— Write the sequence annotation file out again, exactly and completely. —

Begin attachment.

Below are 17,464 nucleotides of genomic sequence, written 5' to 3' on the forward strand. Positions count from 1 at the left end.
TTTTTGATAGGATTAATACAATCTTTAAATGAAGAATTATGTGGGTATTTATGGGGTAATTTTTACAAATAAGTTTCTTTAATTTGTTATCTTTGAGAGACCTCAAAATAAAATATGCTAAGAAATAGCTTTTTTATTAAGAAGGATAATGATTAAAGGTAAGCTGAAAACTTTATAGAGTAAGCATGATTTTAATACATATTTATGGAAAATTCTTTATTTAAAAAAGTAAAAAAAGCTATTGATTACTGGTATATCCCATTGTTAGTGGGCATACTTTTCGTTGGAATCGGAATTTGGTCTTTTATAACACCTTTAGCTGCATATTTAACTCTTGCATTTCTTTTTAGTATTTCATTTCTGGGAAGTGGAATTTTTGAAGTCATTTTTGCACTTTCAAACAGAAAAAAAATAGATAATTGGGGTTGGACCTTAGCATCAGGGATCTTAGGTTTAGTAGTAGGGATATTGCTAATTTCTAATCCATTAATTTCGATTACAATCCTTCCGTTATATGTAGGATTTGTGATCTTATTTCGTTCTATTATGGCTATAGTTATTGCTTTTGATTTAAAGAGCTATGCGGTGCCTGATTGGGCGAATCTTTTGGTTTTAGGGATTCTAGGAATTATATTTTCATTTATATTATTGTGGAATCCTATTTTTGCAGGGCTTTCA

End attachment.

Below are 17,464 nucleotides of genomic sequence, written 5' to 3' on the forward strand. Positions count from 1 at the left end.
TTTTTGATAGGATTAATACAATCTTTAAATGAAGAATTATGTGGGTATTTATGGGGTAATTTTTACAAATAAGTTTCTTTAATTTGTTATCTTTGAGAGACCTCAAAATAAAATATGCTAAGAAATAGCTTTTTTATTAAGAAGGATAATGATTAAAGGTAAGCTGAAAACTTTATAGAGTAAGCATGATTTTAATACATATTTATGGAAAATTCTTTATTTAAAAAAGTAAAAAAAGCTATTGATTACTGGTATATCCCATTGTTAGTGGGCATACTTTTCGTTGGAATCGGAATTTGGTCTTTTATAACACCTTTAGCTGCATATTTAACTCTTGCATTTCTTTTTAGTATTTCATTTCTGGGAAGTGGAATTTTTGAAGTCATTTTTGCACTTTCAAACAGAAAAAAAATAGATAATTGGGGTTGGACCTTAGCATCAGGGATCTTAGGTTTAGTAGTAGGGATATTGCTAATTTCTAATCCATTAATTTCGATTACAATCCTTCCGTTATATGTAGGATTTGTGATCTTATTTCGTTCTATTATGGCTATAGTTATTGCTTTTGATTTAAAGAGCTATGCGGTGCCTGATTGGGCGAATCTTTTGGTTTTAGGGATTCTAGGAATTATATTTTCATTTATATTATTGTGGAATCCTATTTTTGCAGGGCTTTCA